Indigenous | Matariki

Kōkōrangi: Māori astronomer guiding crowds into the New Year

A Māori astronomer is enjoying guiding crowds through the Māori New Year, teaching people how to navigate the stars ahead of Matariki celebrations.

Josh Aoraki (Kai Tahu) says Matariki is a special time, not only for astronomers but also for all New Zealanders.

“The pillars of Matariki are around people - acknowledging those who have passed [and] being present with those we have in our lives.”

While Matariki festivities begin next week, Aoraki says the cluster is already rising in the morning skies.

“What we’re waiting for to actually start the celebration of Matariki is the correct lunar phase.”

To find Matariki, he suggests looking for Tautoru or Orion’s Belt first.

Look east as the sun raises

“If you look east in the morning just as the sun comes up, you’ll see three stars in a row.

“If you follow them to the left, that’ll point you towards the little star cluster of Matariki.”

Aoraki, who is also an astrophotographer, has worked at Tāmaki Makaurau’s Stardome Observatory & Planetarium for the past eight years. He is passionate about sharing his knowledge of kōkōrangi (astronomy), which he says was an important way of life for Māori ancestors.

“We all descend from Ngā Whetū (the stars), we all descend from our tūpuna who were navigators.

“We built our culture around our understanding of te taiao (the environment) and that was built upon kōkōrangi.”

In his work, he guides tours around the observatory and educates people of all ages about the stars, planets and solar system.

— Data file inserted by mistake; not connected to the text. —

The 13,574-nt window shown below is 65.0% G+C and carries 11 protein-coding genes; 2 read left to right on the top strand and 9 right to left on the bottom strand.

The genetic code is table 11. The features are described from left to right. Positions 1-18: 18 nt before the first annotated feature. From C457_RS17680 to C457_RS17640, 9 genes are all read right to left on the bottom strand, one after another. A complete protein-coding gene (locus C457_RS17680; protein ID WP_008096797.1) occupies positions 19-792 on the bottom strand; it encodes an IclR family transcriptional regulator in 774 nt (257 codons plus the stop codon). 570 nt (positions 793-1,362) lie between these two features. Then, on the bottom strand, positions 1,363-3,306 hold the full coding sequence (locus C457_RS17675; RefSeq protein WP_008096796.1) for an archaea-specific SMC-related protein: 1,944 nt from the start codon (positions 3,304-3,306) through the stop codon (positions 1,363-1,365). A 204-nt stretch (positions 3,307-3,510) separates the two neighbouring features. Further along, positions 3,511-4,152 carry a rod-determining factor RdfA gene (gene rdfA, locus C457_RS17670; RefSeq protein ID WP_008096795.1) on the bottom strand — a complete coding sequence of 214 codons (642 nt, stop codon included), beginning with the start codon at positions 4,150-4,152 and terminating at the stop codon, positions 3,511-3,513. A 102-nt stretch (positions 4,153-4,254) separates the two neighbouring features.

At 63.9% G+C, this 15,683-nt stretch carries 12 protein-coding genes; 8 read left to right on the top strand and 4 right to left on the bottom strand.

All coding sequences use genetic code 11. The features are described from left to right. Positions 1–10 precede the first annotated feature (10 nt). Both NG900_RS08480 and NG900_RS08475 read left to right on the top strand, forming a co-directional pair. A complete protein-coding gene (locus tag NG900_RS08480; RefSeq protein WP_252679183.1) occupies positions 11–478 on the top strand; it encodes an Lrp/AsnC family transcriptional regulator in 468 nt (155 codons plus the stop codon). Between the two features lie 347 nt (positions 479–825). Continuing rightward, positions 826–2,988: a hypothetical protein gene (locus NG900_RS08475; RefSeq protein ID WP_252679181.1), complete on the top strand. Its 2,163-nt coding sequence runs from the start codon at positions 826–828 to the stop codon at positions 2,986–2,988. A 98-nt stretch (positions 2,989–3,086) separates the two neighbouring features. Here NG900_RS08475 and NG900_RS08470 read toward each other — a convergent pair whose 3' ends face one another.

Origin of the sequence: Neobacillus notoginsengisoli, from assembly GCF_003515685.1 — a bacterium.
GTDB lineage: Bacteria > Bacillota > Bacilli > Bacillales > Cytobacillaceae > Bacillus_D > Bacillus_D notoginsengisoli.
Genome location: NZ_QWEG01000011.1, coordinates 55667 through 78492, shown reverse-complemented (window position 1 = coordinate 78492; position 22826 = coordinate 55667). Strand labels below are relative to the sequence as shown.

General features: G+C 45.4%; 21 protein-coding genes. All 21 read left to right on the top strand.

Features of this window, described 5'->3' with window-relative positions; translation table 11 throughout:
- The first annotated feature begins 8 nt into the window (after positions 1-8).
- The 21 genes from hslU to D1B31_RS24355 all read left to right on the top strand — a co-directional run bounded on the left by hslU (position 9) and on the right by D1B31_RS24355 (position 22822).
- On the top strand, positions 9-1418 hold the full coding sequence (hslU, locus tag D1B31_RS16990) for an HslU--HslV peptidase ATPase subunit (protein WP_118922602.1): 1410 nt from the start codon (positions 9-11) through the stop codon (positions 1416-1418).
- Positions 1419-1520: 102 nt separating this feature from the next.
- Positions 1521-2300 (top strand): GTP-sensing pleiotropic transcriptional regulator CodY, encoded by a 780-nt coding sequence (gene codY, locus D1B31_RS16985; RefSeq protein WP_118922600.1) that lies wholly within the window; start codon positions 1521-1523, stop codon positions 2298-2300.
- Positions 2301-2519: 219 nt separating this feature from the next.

Aoraki says there is a growing demand for the tours and shows, with more people eager to learn more about astronomy - particularly Matariki.

“I find that every new group of students, knows so much more about Matariki than the last year.”

Working in tandem

“It’s really cool to be part of the generation that’s cultivating the new generation who will have this context of Matariki”.

He also referenced a quote from his mentor, Professor Rangi Mataamua, as a guide for sharing mātauranga (knowledge) with others.

“In the words of Rangi Mataamua - knowledge that isn’t shared is not knowledge.

“So, for us, it’s all about sharing and cultivating and making those connections between people and environment.”

Aoraki also says Māori astronomy and western astronomy are more similar than people think.

“For me e rua e rua – they’re the same thing. You’re sort of applying two different lenses to the same kaupapa.

“They’re not in conflict to me, they’re actually just working together in tandem. It is possible to have two bodies of knowledge next to each other.”

In the new year, Aoraki has set his sights on ‘expanding his kete of knowledge’ and learning more about the different tribal stories around kōkōrangi.

Tickets for the Stardome Observatory and Planetarium’s Open Day next week are sold out. This special Matariki event will take place on June 28.